The victory was especially sweet for Klarman, who grew up a few blocks from Pimlico. He turns 60 on Sunday. He and William Lawrence have been buying and racing horses together since 2006.

"This is the culmination of 25 years of hard work and learning and trying to figure this game out," said Klarman, president of the Baupost Group, a hedge fund valued at $31 billion.

"In my regular life, I'm a long-term value investor. This is gambling. It's really been a thrill and this is the highlight of our career so far as thoroughbred owners."

Klarman, who races as Klaravich Stables, is a minority owner of the Boston Red Sox.

Lookin At Lee, the Derby runner-up, was fourth. Gunnevera was fifth, followed by Multiplier and Conquest Mo Money. Hence was ninth and Term of Art last.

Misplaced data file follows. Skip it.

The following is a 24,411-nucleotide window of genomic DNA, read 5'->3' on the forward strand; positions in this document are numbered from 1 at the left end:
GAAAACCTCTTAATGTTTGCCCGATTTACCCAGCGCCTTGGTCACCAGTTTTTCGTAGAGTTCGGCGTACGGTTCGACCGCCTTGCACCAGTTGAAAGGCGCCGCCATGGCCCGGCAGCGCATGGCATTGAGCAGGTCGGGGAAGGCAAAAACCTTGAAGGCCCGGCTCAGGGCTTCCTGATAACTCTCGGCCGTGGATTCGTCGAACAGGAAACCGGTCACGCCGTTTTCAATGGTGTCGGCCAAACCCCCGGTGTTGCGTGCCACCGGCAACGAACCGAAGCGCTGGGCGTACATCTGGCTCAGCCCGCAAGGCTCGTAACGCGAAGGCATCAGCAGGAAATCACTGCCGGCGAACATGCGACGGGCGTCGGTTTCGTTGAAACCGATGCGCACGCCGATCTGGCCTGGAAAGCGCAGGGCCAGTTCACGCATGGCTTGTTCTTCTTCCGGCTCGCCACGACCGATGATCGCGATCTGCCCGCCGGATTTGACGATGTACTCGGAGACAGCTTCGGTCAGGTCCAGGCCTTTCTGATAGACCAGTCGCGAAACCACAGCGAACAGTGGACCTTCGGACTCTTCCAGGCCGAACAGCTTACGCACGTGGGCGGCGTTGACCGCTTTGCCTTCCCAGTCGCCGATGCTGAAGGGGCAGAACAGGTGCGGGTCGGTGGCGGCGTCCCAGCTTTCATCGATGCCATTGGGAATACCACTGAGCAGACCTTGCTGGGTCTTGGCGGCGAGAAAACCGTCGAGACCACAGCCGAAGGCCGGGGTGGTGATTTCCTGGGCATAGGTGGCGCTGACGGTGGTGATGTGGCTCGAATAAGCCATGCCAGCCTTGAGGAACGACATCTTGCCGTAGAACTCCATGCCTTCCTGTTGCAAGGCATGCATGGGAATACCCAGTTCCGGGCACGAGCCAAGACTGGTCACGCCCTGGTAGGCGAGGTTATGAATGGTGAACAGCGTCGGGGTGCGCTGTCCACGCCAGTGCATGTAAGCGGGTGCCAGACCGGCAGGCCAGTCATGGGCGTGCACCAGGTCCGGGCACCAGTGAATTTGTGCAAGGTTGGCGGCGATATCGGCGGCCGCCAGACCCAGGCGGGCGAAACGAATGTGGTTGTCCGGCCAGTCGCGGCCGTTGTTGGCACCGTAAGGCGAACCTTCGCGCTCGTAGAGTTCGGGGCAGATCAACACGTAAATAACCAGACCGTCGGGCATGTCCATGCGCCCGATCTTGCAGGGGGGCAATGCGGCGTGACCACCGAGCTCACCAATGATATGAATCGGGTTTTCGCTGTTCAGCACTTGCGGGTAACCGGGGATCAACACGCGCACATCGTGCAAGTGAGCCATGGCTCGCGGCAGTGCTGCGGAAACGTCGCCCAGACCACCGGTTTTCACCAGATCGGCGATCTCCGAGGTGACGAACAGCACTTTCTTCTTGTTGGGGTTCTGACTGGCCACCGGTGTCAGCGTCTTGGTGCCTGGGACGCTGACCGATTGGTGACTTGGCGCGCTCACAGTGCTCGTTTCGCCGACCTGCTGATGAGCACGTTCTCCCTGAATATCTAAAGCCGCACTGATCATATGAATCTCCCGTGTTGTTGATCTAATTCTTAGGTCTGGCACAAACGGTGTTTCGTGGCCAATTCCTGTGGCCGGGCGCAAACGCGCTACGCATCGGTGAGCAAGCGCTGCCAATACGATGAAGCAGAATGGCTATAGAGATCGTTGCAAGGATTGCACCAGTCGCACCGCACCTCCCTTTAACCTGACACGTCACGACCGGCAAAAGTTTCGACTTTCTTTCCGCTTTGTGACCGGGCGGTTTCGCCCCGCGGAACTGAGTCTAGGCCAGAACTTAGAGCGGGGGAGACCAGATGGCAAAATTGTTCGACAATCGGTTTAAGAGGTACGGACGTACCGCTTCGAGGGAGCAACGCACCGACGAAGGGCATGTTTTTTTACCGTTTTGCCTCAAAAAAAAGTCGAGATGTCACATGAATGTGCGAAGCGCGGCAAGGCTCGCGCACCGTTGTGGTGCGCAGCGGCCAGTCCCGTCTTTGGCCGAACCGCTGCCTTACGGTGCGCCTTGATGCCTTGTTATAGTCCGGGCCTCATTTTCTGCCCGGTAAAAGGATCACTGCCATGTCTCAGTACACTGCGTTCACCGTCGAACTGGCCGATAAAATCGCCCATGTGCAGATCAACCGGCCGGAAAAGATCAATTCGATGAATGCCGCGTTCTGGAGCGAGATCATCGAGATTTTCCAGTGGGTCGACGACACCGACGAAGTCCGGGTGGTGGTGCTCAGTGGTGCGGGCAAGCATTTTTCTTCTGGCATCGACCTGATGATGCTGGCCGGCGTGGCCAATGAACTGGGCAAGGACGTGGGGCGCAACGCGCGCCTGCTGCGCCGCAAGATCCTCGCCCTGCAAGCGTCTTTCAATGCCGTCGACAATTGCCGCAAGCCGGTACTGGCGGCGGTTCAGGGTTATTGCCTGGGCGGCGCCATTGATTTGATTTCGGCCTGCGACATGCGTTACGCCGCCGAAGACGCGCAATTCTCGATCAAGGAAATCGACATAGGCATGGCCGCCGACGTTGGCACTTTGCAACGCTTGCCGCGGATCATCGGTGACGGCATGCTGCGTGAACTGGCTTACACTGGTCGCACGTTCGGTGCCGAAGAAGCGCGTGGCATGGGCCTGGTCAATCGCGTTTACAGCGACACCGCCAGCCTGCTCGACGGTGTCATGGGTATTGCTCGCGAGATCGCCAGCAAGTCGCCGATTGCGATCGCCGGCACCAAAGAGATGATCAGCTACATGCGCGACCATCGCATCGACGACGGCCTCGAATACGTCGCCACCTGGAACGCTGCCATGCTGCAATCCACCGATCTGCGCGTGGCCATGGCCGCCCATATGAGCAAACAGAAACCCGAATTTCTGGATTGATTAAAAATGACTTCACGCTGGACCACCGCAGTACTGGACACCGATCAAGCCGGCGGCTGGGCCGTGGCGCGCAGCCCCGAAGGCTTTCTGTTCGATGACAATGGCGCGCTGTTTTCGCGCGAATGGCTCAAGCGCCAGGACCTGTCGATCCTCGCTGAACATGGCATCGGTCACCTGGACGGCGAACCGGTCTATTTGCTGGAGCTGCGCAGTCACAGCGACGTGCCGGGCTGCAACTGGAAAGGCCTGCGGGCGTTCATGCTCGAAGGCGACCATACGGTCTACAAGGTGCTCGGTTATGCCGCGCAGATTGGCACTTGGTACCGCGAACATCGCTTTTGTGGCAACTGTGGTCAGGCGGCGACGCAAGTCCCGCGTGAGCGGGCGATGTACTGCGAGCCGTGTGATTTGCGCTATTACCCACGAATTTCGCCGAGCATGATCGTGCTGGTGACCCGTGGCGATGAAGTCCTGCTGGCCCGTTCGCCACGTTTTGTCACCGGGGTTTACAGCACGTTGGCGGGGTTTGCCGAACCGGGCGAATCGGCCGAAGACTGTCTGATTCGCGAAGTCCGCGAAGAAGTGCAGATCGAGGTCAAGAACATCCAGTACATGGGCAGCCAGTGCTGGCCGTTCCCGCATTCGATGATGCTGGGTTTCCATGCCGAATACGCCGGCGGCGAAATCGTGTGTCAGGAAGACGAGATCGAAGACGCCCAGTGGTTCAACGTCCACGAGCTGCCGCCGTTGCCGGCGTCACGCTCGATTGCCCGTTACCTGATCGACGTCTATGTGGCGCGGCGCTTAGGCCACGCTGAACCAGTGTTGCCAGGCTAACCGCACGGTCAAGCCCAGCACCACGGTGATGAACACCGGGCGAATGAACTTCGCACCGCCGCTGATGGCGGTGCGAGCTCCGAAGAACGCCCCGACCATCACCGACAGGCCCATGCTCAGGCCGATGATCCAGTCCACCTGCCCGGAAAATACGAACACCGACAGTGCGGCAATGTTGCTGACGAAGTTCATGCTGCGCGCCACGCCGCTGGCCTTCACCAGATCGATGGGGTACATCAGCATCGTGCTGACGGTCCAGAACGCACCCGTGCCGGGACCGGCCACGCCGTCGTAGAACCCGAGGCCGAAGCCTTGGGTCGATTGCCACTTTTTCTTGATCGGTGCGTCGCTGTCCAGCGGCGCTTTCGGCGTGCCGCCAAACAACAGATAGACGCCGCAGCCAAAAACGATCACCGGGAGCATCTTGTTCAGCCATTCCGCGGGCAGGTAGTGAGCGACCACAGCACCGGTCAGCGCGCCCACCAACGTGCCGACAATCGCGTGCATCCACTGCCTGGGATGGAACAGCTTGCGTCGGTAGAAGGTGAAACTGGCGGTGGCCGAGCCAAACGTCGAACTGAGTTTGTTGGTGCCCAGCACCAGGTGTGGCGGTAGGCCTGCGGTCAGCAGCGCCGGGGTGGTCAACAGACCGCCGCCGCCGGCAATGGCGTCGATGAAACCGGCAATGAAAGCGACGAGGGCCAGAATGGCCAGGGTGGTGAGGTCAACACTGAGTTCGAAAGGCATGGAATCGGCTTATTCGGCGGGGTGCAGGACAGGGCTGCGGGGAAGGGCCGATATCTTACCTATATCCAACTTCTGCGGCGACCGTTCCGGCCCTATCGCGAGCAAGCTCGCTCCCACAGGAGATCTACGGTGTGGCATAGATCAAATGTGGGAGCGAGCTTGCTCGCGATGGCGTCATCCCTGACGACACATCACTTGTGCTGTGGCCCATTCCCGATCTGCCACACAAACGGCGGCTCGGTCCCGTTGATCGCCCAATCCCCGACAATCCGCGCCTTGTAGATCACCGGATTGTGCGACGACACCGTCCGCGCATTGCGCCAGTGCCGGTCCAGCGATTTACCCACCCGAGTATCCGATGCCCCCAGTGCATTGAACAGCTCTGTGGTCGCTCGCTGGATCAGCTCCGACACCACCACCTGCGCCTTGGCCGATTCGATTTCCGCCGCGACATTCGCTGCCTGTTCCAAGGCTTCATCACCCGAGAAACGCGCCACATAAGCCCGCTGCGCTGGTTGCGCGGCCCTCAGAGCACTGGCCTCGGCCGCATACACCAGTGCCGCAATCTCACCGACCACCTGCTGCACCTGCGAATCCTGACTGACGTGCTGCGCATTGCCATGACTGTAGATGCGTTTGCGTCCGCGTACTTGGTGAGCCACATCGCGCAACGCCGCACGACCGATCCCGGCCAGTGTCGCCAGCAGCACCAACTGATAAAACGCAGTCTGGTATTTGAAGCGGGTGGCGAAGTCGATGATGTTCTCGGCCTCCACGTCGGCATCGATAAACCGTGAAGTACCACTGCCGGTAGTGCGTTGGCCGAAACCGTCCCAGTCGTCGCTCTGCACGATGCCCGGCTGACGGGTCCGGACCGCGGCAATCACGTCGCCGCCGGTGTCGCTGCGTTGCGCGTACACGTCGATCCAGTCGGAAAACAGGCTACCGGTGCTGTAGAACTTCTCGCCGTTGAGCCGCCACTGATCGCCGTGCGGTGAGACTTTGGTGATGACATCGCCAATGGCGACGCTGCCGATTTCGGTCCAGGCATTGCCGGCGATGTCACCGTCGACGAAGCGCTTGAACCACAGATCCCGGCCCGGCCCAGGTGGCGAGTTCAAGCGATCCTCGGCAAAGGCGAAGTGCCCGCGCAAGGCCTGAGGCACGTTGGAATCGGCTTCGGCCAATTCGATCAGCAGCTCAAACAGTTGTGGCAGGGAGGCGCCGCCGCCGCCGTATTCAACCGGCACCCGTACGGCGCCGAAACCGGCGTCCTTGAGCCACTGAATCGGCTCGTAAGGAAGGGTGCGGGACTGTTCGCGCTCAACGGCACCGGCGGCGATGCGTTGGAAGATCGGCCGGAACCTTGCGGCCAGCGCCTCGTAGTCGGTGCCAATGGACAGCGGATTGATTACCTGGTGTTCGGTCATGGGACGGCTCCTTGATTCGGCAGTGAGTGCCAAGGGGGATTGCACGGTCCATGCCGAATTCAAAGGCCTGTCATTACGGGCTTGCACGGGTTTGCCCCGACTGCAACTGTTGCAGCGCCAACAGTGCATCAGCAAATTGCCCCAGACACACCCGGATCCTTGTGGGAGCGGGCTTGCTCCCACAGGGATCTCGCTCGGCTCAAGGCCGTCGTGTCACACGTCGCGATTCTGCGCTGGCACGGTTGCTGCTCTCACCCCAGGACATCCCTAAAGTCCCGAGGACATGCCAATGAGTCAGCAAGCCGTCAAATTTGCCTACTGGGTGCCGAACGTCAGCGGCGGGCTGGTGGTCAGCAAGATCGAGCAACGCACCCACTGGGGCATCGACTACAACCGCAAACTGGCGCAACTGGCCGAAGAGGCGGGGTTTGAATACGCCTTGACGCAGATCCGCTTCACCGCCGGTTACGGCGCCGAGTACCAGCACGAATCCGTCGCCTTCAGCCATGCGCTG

Always Dreaming pulls away, wins 143rd Kentucky Derby

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AP

Always Dreaming pulls away, wins 143rd Kentucky Derby

LOUISVILLE, Ky. -- Always Dreaming splashed through the slop to win the Kentucky Derby by 2 ¾ lengths, giving trainer Todd Pletcher and jockey John Velazquez their second victories in the race but their first together.

Pletcher and Velazquez have teamed up often over the years and are the sport's leading money winners. On their own, they were a combined 2 for 63 coming into America's greatest race.

Together, they were unbeatable on a cool and rainy Saturday at Churchill Downs.

Sent off at 9-2 odds, Always Dreaming made it the fifth straight year that a Derby favorite has won, the longest such stretch since the 1970s.

Always Dreaming was followed across the finish line Saturday by a pair of longshots: 33-1 Lookin At Lee and 40-1 Battle of Midway.

Always Dreaming ran 1 ¼ miles in 2:03.59 and paid $11.40, $7.20 and $5.80.